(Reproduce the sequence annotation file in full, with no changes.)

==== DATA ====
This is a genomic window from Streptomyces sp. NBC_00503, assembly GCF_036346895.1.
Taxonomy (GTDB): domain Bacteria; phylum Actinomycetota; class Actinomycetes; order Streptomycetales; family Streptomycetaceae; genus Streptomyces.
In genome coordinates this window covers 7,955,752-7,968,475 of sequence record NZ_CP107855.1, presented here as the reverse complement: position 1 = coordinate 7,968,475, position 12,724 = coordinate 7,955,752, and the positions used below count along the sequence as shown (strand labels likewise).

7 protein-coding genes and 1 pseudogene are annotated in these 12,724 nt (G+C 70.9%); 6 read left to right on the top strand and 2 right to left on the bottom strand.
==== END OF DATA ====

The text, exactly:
This is a genomic window from Streptomyces sp. NBC_00503, assembly GCF_036346895.1.
Taxonomy (GTDB): domain Bacteria; phylum Actinomycetota; class Actinomycetes; order Streptomycetales; family Streptomycetaceae; genus Streptomyces.
In genome coordinates this window covers 7,955,752-7,968,475 of sequence record NZ_CP107855.1, presented here as the reverse complement: position 1 = coordinate 7,968,475, position 12,724 = coordinate 7,955,752, and the positions used below count along the sequence as shown (strand labels likewise).

7 protein-coding genes and 1 pseudogene are annotated in these 12,724 nt (G+C 70.9%); 6 read left to right on the top strand and 2 right to left on the bottom strand.